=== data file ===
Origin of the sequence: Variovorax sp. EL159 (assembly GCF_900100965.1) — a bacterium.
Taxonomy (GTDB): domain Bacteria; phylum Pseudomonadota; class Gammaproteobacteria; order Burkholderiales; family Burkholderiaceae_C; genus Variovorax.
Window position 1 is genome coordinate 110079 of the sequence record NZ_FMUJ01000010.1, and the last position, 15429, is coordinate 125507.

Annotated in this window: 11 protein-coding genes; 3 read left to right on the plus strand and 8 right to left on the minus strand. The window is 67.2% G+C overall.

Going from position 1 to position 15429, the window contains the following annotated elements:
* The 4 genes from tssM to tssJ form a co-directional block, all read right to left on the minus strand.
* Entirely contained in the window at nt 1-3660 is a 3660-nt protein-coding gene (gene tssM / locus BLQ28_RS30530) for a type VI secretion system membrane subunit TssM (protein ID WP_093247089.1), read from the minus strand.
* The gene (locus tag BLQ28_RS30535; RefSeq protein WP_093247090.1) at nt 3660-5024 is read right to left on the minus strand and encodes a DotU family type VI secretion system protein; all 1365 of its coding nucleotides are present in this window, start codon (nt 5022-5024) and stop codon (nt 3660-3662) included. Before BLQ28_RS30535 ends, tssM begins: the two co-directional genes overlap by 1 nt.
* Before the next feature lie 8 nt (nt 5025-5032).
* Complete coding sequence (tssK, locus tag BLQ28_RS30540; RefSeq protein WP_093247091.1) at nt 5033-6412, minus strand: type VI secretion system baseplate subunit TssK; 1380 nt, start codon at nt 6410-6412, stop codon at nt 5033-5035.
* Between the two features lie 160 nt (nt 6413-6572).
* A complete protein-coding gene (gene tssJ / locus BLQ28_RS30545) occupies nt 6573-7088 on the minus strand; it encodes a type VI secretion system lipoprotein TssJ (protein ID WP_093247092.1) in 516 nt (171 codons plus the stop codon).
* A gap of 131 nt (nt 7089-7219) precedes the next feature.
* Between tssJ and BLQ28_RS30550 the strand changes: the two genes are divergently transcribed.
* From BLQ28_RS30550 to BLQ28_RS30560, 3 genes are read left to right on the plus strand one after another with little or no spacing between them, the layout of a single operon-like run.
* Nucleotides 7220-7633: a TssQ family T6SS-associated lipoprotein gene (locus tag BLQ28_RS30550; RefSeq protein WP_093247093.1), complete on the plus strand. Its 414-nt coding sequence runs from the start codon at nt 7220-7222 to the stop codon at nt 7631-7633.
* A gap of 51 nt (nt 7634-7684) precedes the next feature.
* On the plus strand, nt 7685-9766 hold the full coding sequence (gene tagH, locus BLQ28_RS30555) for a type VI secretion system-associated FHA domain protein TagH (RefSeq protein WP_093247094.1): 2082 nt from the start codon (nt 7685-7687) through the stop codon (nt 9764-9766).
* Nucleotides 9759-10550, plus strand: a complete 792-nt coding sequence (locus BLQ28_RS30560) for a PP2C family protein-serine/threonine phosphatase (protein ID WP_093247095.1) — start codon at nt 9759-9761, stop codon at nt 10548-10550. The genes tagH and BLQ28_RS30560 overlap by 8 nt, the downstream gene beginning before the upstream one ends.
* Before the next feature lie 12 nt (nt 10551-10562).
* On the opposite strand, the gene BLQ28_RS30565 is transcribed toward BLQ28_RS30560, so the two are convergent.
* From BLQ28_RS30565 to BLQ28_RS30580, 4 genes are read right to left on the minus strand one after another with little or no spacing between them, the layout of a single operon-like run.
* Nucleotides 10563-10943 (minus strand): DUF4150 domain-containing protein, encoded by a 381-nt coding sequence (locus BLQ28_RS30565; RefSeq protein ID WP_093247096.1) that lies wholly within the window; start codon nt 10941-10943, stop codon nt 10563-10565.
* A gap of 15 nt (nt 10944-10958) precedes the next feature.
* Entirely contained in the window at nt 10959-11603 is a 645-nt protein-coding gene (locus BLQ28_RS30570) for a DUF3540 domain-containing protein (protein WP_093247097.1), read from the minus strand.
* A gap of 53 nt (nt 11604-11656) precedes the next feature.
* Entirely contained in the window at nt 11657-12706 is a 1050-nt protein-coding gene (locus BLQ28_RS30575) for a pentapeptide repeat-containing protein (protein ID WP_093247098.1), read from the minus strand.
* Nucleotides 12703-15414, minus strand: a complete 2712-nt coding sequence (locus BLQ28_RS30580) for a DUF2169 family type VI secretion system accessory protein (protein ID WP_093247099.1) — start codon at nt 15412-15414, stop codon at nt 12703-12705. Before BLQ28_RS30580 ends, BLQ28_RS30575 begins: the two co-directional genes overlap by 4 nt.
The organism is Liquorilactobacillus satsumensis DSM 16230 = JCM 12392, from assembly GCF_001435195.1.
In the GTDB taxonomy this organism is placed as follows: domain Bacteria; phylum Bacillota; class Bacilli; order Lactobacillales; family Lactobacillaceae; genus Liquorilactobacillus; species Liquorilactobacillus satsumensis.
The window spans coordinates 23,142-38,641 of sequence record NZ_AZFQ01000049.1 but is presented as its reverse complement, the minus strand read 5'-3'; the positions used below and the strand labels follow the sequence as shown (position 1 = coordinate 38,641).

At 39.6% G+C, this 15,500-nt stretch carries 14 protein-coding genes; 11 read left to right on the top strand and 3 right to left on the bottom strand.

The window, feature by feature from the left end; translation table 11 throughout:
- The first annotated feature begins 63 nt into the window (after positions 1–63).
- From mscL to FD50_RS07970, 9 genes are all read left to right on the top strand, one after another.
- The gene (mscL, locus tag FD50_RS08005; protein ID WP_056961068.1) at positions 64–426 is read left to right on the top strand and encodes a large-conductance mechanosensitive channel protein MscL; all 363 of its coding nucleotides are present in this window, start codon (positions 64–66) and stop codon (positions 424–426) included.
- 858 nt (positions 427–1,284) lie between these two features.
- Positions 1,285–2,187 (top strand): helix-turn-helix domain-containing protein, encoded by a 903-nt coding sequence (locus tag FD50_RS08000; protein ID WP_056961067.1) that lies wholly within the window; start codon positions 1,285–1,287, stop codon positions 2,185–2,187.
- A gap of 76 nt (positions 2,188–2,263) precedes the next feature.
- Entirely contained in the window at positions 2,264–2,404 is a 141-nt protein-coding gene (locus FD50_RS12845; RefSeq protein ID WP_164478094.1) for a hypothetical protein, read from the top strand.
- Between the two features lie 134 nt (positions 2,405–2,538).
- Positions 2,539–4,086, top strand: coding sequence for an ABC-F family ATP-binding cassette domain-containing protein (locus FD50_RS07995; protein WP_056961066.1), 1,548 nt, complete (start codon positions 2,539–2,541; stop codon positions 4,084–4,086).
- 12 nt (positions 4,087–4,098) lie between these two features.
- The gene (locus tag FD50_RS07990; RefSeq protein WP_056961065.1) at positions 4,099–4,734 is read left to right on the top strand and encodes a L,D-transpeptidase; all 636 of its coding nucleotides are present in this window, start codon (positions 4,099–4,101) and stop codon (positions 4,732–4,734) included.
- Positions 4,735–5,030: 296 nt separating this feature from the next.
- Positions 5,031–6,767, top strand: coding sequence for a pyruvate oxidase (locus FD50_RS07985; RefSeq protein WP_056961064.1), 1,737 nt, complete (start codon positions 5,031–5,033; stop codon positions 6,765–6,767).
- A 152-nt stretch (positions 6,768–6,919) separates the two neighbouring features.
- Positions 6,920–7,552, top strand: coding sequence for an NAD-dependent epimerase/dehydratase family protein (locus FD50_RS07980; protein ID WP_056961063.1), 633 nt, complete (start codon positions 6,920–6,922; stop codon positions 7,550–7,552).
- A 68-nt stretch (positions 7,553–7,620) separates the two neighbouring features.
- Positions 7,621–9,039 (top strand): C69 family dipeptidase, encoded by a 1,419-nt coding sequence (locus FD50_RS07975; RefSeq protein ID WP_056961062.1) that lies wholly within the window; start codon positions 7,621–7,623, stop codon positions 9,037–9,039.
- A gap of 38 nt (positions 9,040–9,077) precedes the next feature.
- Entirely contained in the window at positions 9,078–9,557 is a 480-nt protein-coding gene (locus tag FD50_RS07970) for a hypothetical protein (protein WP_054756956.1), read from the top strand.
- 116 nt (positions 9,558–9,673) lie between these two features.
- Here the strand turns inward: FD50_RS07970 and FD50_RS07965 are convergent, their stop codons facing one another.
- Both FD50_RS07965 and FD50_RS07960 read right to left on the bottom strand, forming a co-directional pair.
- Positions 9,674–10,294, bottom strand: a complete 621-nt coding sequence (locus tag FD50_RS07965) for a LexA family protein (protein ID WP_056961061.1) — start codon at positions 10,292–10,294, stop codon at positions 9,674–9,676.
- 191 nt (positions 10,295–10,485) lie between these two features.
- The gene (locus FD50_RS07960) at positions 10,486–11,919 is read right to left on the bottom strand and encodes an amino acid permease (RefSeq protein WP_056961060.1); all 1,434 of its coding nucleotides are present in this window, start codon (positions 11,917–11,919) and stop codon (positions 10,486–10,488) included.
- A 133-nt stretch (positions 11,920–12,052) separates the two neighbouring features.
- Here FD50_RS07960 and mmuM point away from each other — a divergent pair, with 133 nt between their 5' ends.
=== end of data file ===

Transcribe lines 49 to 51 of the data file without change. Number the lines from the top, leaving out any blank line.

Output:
- A 68-nt stretch (positions 7,553–7,620) separates the two neighbouring features.
- Positions 7,621–9,039 (top strand): C69 family dipeptidase, encoded by a 1,419-nt coding sequence (locus FD50_RS07975; RefSeq protein ID WP_056961062.1) that lies wholly within the window; start codon positions 7,621–7,623, stop codon positions 9,037–9,039.
- A gap of 38 nt (positions 9,040–9,077) precedes the next feature.